Creating digital twins involves integrating many technologies, such as information modeling, information synchronisation, information enhancement, information analysis, intelligent decision-making, information access interface and information security.

Advancing digital twin development needs be undertaken by all sectors of the industrial ecosystem. Government, colleges and enterprises in various technical fields need to work together to realise a holistic role for digital twin technology in urban development.

Through government guidance and industry cooperation to establish standards, we can effectively make progress in scientific research and overcome any issues that may arise in digital twin development.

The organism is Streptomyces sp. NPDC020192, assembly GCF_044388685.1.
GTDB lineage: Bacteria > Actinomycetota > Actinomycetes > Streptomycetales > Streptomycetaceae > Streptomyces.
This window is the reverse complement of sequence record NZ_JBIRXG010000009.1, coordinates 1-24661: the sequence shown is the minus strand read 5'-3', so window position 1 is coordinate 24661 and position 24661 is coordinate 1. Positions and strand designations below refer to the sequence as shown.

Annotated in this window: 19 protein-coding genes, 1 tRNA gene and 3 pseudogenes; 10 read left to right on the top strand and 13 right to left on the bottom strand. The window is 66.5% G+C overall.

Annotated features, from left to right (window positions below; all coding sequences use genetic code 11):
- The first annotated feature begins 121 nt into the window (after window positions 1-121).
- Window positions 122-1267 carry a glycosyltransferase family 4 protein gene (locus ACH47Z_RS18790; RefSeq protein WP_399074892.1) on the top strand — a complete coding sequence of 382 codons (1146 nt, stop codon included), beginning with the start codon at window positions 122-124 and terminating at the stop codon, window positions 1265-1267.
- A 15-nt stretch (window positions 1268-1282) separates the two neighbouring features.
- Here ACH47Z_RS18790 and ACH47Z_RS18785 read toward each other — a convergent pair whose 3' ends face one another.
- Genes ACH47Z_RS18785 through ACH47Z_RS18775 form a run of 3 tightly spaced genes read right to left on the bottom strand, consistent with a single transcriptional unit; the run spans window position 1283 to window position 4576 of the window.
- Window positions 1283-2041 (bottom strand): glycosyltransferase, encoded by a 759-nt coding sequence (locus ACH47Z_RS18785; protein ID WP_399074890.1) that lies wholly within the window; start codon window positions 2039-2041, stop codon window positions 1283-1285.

The primary focus is on an organisational system that brings together departments to work collaboratively, to define a common design base for common requirements and to assemble data for use in diverse scenarios under uniform standards. This will be essential to driving the development of enterprises and deepen data fusion, as AI, big data, cloud computing, IoT, AR and VR enterprises will be given room to grow and enable sectors to collaborate more flexibly under a digital twin platform.

The government should keep data resources open, create conditions for a digital twin technology scheme and application scenario and promote the application to deepen continuously. This will result in an industrial chain with coordinated operations and the emergence of new forms of business.